In it, but not of it. TPM DC
Just a few hours after a late primary night that found Cochran and McDaniel separated by a razor-thin margin, and McDaniel outside groups supporting his candidate started focusing on the next task: money.
"I'm going to be brutally honest with you: our campaign is pretty low on money and there's no way we can win if conservatives from around Mississippi and America don't stand up and make sure we have the resources we need to win," McDaniel wrote in an email to supporters.
Tea Party groups and other McDaniel supporters are indicating they can't just coast to victory over the next three weeks in the runoff, even with a slight lead over Cochran. They need one more big influx of cash as they plan a particular attack strategy for the three weeks before the June 24 runoff. These groups and supporters plan to spend big to help the tea party challenger to Cochran but their coffers are rather low.
"So here's the plan for the next three weeks. Today, I need you to give the most that you can possibly give to Chris," The Madison Project's Drew Ryun wrote to supporters. "I am huddling with the team today to put our three week plan together."
The Senate Conservatives Fund and the Club for Growth and sent a similar pleas for cash and the Club for Growth also urged Cochran to drop out of the race (which seems unlikely). These groups say they are still formulating a plan but what's clear is that the push is going to be a doubling of previous efforts to help McDaniel replace Cochran or go a bit beyond that.
"I think Cochran, I think us, I think all of these groups, I think there are no coins left in the treasury. We left them all out in the field. But the thing is we'll probably be hitting and emailing our lists in the next day or so. We want to see what's going on and we'll be making phone calls to folks," FreedomWorks executive vice president Adam Brandon told TPM on Wednesday.
FreedomWorks had spent about $350,000 so far in support of McDaniel and could easily aim to push that number up to $500,000 by the end of the runoff, Brandon said.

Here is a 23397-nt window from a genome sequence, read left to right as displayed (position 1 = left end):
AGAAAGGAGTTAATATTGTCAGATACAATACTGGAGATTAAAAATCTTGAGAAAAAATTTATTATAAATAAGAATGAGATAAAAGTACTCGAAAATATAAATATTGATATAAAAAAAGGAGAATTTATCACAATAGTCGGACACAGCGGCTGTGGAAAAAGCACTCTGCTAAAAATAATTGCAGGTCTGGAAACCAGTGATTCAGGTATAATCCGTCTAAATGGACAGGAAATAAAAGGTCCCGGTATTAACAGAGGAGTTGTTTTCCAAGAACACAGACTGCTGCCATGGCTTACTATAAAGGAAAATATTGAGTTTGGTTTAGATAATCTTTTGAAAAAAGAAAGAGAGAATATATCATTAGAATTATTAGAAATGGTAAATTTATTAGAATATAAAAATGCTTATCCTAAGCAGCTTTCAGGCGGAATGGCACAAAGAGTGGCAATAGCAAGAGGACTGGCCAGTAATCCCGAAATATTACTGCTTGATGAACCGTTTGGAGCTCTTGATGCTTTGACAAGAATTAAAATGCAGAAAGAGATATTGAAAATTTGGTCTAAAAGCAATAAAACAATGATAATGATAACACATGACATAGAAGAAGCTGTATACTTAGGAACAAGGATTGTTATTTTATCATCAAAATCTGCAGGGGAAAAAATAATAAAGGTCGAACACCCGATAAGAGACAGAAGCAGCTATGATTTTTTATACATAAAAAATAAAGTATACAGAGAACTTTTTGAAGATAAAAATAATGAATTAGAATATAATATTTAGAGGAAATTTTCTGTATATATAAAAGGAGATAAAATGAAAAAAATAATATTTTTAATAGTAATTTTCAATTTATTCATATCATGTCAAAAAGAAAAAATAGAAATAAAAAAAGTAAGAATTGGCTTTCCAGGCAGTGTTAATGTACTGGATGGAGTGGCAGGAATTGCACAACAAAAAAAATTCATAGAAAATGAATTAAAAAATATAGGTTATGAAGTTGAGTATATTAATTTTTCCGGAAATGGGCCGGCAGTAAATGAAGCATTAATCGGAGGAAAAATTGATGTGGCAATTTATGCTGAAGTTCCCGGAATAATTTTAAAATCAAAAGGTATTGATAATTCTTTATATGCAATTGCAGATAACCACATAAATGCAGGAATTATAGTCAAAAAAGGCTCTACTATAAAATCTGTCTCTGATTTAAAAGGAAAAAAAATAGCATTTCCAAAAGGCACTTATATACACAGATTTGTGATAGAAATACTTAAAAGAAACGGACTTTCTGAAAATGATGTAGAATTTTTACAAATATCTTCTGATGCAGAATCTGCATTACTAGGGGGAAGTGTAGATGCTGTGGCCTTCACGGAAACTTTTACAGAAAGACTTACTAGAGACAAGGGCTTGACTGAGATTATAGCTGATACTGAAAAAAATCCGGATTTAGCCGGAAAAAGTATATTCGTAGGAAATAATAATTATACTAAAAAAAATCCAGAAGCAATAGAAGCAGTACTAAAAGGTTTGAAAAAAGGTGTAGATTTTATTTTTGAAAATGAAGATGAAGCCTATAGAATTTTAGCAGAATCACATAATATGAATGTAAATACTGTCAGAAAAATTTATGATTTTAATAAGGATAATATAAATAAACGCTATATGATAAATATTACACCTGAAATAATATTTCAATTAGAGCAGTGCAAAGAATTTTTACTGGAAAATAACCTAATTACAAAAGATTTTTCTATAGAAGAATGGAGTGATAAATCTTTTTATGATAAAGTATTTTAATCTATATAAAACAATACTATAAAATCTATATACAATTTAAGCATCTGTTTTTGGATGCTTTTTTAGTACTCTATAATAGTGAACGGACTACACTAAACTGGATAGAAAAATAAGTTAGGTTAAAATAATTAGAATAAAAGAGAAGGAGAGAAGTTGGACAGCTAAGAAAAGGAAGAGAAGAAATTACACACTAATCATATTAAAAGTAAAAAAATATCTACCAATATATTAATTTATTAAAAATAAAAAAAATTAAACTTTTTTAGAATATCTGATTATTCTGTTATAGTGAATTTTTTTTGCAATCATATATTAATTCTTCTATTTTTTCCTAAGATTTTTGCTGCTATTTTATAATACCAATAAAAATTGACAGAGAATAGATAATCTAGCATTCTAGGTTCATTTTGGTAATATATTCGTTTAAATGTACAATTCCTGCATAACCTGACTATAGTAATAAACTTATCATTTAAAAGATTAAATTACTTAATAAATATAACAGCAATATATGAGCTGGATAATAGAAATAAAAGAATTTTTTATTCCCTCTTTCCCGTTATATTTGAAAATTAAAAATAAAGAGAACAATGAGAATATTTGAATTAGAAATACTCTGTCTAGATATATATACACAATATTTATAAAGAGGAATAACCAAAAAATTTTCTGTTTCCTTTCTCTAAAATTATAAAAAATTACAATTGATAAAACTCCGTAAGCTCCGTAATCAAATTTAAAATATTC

"I think if you ask me about this tomorrow I think I'd have a better idea but we spent about $350,000 coming into this point and what I would be comfortable saying is we'll spend maybe a couple hundred more but we've got to look at our plan because there are a couple of things we just can't execute anymore, there's not enough time," Brandon said. "But we'll be making the yard signs orders today, we'll be making materials order today so will it be $150,000, will it be $250,000? I'm not sure but throwing a dart against the wall I'm not sure but when it's all said and done I wouldn't be surprised if we spent half a million dollars in Mississippi."
Tea Party Patriots, another outside group, is still formulating a plan on what's next, but the group's communications director, Kevin Broughton, told TPM that it aggressively planned to reach out to supporters now and make one final get out the vote push.
"I don't think our approach is gonna change at all. We're going to ask our folks to reach down and do this one more time and do this for another three weeks," Broughton said.
Broughton said that so far his group had spent a little less than $700,000 total so far and would continue to spend money in the same manner.
"It's a shade under $700,000. Probably $400,000 of that was an ad buy. A lot of that was get out the vote training," Broughton said.
Outside groups have spent roughly $8.5 million in the race, most of which has gone to advertising on television, according to The Washington Post. That's in addition, the Post said, to the $3 million the Cochran campaign has spent and the $1 million McDaniel has spent.
On Wednesday, one of the most prominent Republican establishment organizations, American Crossroads, co-founded by Karl Rove and Ed Gillespie, said it would not jump into the Cochran-McDaniel race going forward, according to Politico. The group had not been involved in the race so far but the fact that it is not jumping into help Cochran in such a tight race closed a possibly very helpful funding source for the incumbent senator.
So how did McDaniel and Cochran get here? Especially given that many other tea partiers in high profile races have flopped in the 2014 election cycle. Strategists and Republican officials say Cochran may have underestimated McDaniel and the support he's received from deep-pocketed tea party organizations.
"I certainly hate to Monday Morning quarterback anything. I think if people were being honest with you and you asked 50 people those 50 people would tell you he should've gotten started earlier," Mississippi Republican Party Chairman Joe Nosef told TPM. "I don't mean that critical but I mean clearly, I think, anybody would believe that. It just was kind of a tough thing to do to ramp up when you haven't had a campaign since 1984. I think that obviously would've been much more to his benefit."
McDaniel has also done a good job of energizing tea partiers by framing Cochran as an out-of-touch Washington insider, Republican strategist Hogan Gidley told TPM. Gidley previously served as a spokesman for former Sen. Rick Santorum, who endorsed McDaniel recently.
"He was defined before he even got in the race and it seems like that Cochran folks were just oblivious to the fact that the McDaniel folks were just doing a great job defining him," Gidley said.